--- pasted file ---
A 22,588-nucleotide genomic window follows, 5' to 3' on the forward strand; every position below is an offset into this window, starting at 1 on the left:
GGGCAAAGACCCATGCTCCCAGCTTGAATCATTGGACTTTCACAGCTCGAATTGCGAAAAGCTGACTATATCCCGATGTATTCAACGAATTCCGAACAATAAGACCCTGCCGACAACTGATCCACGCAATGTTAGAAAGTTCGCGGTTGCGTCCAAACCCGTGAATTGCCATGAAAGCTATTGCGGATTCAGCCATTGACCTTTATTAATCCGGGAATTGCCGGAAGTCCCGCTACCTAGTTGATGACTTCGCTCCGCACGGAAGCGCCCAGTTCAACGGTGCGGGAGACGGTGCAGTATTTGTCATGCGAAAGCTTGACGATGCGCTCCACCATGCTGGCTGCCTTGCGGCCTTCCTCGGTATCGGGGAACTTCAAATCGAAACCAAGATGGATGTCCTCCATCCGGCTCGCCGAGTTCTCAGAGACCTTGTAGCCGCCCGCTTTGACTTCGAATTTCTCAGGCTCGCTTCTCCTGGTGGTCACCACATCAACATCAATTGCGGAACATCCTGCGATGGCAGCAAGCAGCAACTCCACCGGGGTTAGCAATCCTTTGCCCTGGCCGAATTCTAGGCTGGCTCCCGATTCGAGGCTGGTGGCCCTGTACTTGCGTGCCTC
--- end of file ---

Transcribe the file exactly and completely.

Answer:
A 22,588-nucleotide genomic window follows, 5' to 3' on the forward strand; every position below is an offset into this window, starting at 1 on the left:
GGGCAAAGACCCATGCTCCCAGCTTGAATCATTGGACTTTCACAGCTCGAATTGCGAAAAGCTGACTATATCCCGATGTATTCAACGAATTCCGAACAATAAGACCCTGCCGACAACTGATCCACGCAATGTTAGAAAGTTCGCGGTTGCGTCCAAACCCGTGAATTGCCATGAAAGCTATTGCGGATTCAGCCATTGACCTTTATTAATCCGGGAATTGCCGGAAGTCCCGCTACCTAGTTGATGACTTCGCTCCGCACGGAAGCGCCCAGTTCAACGGTGCGGGAGACGGTGCAGTATTTGTCATGCGAAAGCTTGACGATGCGCTCCACCATGCTGGCTGCCTTGCGGCCTTCCTCGGTATCGGGGAACTTCAAATCGAAACCAAGATGGATGTCCTCCATCCGGCTCGCCGAGTTCTCAGAGACCTTGTAGCCGCCCGCTTTGACTTCGAATTTCTCAGGCTCGCTTCTCCTGGTGGTCACCACATCAACATCAATTGCGGAACATCCTGCGATGGCAGCAAGCAGCAACTCCACCGGGGTTAGCAATCCTTTGCCCTGGCCGAATTCTAGGCTGGCTCCCGATTCGAGGCTGGTGGCCCTGTACTTGCGTGCCTC